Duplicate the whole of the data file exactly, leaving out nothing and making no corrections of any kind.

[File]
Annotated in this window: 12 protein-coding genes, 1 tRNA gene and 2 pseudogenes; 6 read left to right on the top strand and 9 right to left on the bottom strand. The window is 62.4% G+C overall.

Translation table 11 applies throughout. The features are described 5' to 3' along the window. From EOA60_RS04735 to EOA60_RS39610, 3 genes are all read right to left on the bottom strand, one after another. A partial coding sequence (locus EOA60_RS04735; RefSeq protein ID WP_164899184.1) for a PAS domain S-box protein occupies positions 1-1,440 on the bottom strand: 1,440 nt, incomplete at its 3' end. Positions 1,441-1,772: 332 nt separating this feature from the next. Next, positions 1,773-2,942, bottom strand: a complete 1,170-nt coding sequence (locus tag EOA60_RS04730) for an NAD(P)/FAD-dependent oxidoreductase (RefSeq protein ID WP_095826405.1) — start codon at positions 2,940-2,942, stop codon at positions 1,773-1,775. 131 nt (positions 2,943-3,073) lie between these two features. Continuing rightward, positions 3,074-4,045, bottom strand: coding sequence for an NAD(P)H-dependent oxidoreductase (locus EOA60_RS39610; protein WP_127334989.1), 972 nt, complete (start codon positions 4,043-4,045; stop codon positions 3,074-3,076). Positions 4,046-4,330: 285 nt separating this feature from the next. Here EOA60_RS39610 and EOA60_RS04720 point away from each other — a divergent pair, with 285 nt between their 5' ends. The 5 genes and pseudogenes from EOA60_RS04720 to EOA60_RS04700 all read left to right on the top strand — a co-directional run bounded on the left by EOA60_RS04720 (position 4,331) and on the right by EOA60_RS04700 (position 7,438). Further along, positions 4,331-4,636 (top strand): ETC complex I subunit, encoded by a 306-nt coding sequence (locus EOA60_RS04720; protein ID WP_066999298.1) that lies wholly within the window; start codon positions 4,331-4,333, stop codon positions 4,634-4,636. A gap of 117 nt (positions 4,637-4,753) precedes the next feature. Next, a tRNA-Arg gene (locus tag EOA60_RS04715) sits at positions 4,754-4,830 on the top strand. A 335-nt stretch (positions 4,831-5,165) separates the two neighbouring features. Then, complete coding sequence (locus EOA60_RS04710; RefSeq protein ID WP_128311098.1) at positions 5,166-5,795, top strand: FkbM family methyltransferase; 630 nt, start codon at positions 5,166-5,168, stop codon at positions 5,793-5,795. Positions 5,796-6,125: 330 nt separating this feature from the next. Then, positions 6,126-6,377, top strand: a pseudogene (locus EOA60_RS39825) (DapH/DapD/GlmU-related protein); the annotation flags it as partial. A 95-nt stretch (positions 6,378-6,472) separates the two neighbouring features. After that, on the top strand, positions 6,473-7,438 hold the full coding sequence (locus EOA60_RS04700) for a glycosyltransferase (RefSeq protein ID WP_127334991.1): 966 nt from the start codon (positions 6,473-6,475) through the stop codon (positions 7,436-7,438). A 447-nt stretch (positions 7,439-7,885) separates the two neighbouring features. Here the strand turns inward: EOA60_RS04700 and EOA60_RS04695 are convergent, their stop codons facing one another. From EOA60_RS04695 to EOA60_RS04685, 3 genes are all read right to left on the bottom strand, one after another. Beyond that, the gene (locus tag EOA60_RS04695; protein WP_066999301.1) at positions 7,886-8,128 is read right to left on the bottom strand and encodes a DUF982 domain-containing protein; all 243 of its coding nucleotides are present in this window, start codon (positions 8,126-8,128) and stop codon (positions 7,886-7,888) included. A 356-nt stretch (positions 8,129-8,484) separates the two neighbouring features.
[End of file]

Annotated in this window: 12 protein-coding genes, 1 tRNA gene and 2 pseudogenes; 6 read left to right on the top strand and 9 right to left on the bottom strand. The window is 62.4% G+C overall.

Translation table 11 applies throughout. The features are described 5' to 3' along the window. From EOA60_RS04735 to EOA60_RS39610, 3 genes are all read right to left on the bottom strand, one after another. A partial coding sequence (locus EOA60_RS04735; RefSeq protein ID WP_164899184.1) for a PAS domain S-box protein occupies positions 1-1,440 on the bottom strand: 1,440 nt, incomplete at its 3' end. Positions 1,441-1,772: 332 nt separating this feature from the next. Next, positions 1,773-2,942, bottom strand: a complete 1,170-nt coding sequence (locus tag EOA60_RS04730) for an NAD(P)/FAD-dependent oxidoreductase (RefSeq protein ID WP_095826405.1) — start codon at positions 2,940-2,942, stop codon at positions 1,773-1,775. 131 nt (positions 2,943-3,073) lie between these two features. Continuing rightward, positions 3,074-4,045, bottom strand: coding sequence for an NAD(P)H-dependent oxidoreductase (locus EOA60_RS39610; protein WP_127334989.1), 972 nt, complete (start codon positions 4,043-4,045; stop codon positions 3,074-3,076). Positions 4,046-4,330: 285 nt separating this feature from the next. Here EOA60_RS39610 and EOA60_RS04720 point away from each other — a divergent pair, with 285 nt between their 5' ends. The 5 genes and pseudogenes from EOA60_RS04720 to EOA60_RS04700 all read left to right on the top strand — a co-directional run bounded on the left by EOA60_RS04720 (position 4,331) and on the right by EOA60_RS04700 (position 7,438). Further along, positions 4,331-4,636 (top strand): ETC complex I subunit, encoded by a 306-nt coding sequence (locus EOA60_RS04720; protein ID WP_066999298.1) that lies wholly within the window; start codon positions 4,331-4,333, stop codon positions 4,634-4,636. A gap of 117 nt (positions 4,637-4,753) precedes the next feature. Next, a tRNA-Arg gene (locus tag EOA60_RS04715) sits at positions 4,754-4,830 on the top strand. A 335-nt stretch (positions 4,831-5,165) separates the two neighbouring features. Then, complete coding sequence (locus EOA60_RS04710; RefSeq protein ID WP_128311098.1) at positions 5,166-5,795, top strand: FkbM family methyltransferase; 630 nt, start codon at positions 5,166-5,168, stop codon at positions 5,793-5,795. Positions 5,796-6,125: 330 nt separating this feature from the next. Then, positions 6,126-6,377, top strand: a pseudogene (locus EOA60_RS39825) (DapH/DapD/GlmU-related protein); the annotation flags it as partial. A 95-nt stretch (positions 6,378-6,472) separates the two neighbouring features. After that, on the top strand, positions 6,473-7,438 hold the full coding sequence (locus EOA60_RS04700) for a glycosyltransferase (RefSeq protein ID WP_127334991.1): 966 nt from the start codon (positions 6,473-6,475) through the stop codon (positions 7,436-7,438). A 447-nt stretch (positions 7,439-7,885) separates the two neighbouring features. Here the strand turns inward: EOA60_RS04700 and EOA60_RS04695 are convergent, their stop codons facing one another. From EOA60_RS04695 to EOA60_RS04685, 3 genes are all read right to left on the bottom strand, one after another. Beyond that, the gene (locus tag EOA60_RS04695; protein WP_066999301.1) at positions 7,886-8,128 is read right to left on the bottom strand and encodes a DUF982 domain-containing protein; all 243 of its coding nucleotides are present in this window, start codon (positions 8,126-8,128) and stop codon (positions 7,886-7,888) included. A 356-nt stretch (positions 8,129-8,484) separates the two neighbouring features.